He has referenced a few lines in this claim, one of which being “an older version of me,” referring to the time that the two dated in 1992; Morisette was only 18 while Coulier was 33. He is not the only rumored muse, however. Other theories include the Friendsactor, Matt LeBlanc or musician Leslie Howe.
“November Rain” by Guns and Roses 1992
Singer, songwriter Axl Rose began working on this song in 1983. However, it was his tumultuous relationship with supermodel Stephanie Seymour that helped inspire it’s debut more than a decade later in 1992. The release was well worth the wait as it quickly gained its reputation as one of the greatest power ballads of all time.
The music video for “November Rain” was the most expensive of its time. It includes Seymour and Rose getting married in a white chapel in the middle of the desert. The couple got engaged in real life the following year only to separate shortly after. Stephanie Seymour also appeared in the music video for “Don’t Cry” in 1991.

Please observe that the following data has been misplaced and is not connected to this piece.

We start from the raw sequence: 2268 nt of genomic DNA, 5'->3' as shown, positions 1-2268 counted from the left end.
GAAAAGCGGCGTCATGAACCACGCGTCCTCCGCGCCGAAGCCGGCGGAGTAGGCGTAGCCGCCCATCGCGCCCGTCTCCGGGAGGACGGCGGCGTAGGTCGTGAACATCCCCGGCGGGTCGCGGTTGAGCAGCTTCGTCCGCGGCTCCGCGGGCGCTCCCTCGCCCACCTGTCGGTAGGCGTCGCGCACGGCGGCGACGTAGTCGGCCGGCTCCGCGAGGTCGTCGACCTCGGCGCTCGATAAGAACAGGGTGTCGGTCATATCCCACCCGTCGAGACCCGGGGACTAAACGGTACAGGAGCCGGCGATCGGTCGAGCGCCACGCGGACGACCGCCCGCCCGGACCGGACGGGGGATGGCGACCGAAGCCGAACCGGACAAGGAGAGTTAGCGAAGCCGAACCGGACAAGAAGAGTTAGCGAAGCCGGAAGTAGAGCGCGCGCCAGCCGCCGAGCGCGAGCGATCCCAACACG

“Oh Sherrie” by Steve Perry 1984
This dedication is less of a mystery than the other songs discussed. Perry, the lead singer of Journey, wrote “Oh Sherrie” as a tribute to Sherrie Swafford. It was released as part of his first solo album Street Talk and was a huge hit, topping the charts in the U.S.
Swafford was Perry’s girlfriend at the time and was featured in the songs music video. Even though their relationship did not last long, it certainly left a mark on 80’s music history.